The Run of Play is a blog about
the wonder and terror of soccer.
We left the window open during a match in October 2007 and a strange wind blew into the room.
Now we walk the forgotten byways of football with a lonely tread, searching for the beautiful, the bewildering, the haunting, and the absurd.
The Southgate Parallel is an attempt to quantify the subjective sense of belonging that accrues around a team over time, and that changes slowly, in response to a mystifying range of factors. It’s based on the assumption that there is an ineffable but shared perception of each well-known team’s “real level”: to take the Premier League as an example, we sense that there are teams that definitely belong in the top flight, while other teams survive there, or not, only by accident and desperation.
The difficulties of enumerating all the elements that contribute to a team’s aura of cultural prestige—recent success, historical success, age, finance, size and quality of fan base, player popularity, kit design—shouldn’t preclude our attempting to define a precise hierarchy of clubs based on our own vague apprehensions. You could make Southgate Rankings for any range of participants and quality levels for which definitive belonging could function as a criterion—SgR for greatest living dinosaur hunters, for instance, would seek to determine which living dinosaur hunters were numinously felt to belong in the category of greatness—but for the present I’ve stuck with English clubs in or near the Barclays Premier League.
The table below contains a list of the 24 clubs that either played in the Premier League last season, will do so next season, or still have a chance to do so depending on the outcome of the Championship playoff. In the middle of the table is a red line: the Southgate Parallel. The teams above this line are the teams that, whatever their recent history, are felt, in a way that could almost be called spiritual, to definitely belong in the league. The teams below are not. Teams can rise above or fall below the line over time, but only based on a change in general social perception—losing by itself can’t affect a team’s position unless it lifts away the vapor of their ghostly, indefinable prestige. The line itself can move, too.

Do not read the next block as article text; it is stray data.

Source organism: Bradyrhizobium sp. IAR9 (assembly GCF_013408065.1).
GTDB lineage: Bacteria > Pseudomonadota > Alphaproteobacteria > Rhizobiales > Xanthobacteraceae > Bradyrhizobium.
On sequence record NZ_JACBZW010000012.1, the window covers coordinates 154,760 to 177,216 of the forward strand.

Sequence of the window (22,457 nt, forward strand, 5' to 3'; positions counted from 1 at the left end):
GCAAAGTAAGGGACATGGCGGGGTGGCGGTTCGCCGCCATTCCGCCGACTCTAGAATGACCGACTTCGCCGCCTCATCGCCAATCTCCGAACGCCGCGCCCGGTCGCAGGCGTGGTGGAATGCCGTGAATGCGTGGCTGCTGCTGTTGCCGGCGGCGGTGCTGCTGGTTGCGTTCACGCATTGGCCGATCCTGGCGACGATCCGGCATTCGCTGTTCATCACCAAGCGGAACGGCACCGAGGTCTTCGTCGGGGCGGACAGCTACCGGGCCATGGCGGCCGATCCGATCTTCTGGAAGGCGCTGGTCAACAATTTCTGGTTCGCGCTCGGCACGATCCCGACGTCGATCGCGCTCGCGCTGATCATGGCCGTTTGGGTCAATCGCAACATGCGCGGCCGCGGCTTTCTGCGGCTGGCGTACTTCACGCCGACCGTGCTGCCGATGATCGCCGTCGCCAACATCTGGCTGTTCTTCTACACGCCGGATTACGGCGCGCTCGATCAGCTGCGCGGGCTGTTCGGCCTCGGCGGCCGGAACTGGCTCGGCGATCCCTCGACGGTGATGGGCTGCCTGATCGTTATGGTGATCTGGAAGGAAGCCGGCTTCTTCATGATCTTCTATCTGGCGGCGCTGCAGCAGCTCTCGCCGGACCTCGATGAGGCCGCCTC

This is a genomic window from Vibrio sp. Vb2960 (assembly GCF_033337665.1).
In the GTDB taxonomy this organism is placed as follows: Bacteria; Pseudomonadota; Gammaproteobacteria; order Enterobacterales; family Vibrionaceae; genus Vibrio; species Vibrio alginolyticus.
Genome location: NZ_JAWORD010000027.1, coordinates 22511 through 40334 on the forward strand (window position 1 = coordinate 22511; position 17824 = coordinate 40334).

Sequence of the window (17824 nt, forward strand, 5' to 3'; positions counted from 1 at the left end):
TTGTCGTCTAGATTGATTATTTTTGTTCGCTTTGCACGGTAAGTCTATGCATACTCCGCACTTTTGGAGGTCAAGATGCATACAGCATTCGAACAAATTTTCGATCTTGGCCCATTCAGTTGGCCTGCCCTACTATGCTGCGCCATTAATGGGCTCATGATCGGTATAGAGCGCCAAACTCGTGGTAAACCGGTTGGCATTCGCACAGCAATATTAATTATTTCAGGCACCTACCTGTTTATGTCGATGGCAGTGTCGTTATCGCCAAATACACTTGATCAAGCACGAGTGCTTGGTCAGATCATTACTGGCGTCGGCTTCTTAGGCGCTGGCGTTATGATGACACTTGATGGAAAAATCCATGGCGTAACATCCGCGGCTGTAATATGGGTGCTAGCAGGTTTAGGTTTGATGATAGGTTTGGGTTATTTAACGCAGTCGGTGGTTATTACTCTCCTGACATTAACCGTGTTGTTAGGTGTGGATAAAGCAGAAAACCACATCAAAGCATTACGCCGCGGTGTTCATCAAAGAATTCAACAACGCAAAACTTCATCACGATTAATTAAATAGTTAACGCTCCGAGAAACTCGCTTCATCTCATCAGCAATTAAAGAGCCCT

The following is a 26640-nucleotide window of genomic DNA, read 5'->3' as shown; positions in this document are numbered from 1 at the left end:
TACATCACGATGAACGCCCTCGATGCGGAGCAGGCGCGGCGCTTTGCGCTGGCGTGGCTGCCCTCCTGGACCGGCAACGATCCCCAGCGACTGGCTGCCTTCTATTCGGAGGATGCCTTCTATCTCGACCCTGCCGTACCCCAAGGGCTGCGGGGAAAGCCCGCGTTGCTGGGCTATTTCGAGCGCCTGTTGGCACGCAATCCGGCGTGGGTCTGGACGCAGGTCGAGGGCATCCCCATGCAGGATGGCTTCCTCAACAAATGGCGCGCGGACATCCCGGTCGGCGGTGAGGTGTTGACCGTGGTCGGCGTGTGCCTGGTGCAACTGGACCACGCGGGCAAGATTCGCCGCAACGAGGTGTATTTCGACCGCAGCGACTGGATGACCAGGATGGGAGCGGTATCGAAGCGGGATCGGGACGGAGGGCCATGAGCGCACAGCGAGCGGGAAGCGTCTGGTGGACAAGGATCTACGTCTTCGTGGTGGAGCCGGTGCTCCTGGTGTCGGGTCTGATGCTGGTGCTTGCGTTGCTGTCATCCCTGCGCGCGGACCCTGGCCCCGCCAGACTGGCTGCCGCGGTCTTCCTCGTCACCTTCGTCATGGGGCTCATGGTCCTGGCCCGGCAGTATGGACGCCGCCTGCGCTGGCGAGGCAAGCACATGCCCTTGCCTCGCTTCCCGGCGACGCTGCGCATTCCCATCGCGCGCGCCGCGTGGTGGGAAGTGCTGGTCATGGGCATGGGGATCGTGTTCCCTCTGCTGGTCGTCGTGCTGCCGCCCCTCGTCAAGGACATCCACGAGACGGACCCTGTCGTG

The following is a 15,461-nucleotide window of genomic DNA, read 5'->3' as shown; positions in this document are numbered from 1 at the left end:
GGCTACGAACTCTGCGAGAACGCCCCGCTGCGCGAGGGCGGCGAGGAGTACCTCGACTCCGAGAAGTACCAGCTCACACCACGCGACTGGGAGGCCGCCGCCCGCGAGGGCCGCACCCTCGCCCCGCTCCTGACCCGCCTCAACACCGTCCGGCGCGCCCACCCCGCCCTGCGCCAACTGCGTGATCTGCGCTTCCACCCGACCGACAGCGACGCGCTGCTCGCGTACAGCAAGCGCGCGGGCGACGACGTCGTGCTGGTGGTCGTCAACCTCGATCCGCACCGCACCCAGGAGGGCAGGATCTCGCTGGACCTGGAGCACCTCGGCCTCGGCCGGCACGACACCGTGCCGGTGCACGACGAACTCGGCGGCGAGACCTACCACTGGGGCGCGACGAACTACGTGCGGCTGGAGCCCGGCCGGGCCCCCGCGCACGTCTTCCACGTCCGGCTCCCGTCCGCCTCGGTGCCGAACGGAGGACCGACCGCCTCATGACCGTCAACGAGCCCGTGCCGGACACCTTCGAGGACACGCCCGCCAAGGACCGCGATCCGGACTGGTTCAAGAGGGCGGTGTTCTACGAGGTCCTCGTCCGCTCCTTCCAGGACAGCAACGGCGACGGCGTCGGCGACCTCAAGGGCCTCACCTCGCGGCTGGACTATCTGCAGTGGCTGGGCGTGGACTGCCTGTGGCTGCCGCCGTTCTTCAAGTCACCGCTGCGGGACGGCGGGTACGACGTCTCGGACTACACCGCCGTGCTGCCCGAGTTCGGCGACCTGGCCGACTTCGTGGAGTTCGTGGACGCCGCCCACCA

SgR fact: The Southgate Ranking number (SgR) indicates how near or far the team is to the Southgate Parallel. Thus Man Utd, the top team in England, have an SgR of +13, indicating that they are 13 spots above the line of mere belonging. Birmingham, by contrast, have an SgR of -6, indicating that they are six spots below the same line.
The rankings take their name from Gareth Southgate, the manager of the second-to-last team in over the line, who I suspect is the SgR1 top-flight boss in England (at least in terms of job security).
Since the SgR concept is so new, I’m offering this as a provisional list. (I threw it together without thinking too much, since excessive thinking can numb your connection to the field of collective apprehension on which SgR depends.) If you think a team should be moved, I’m willing to listen to your reasons.
Provisional Southgate Rankings, May 2008
|-7||West Brom||+||Ch. 1|
|-8||Stoke City||+||Ch. 2|
|-10||Bristol City||+||Ch. 4|
|LPos=League Position +=Improving -=Declining /=Static|
by Brian Phillips · May 16, 2008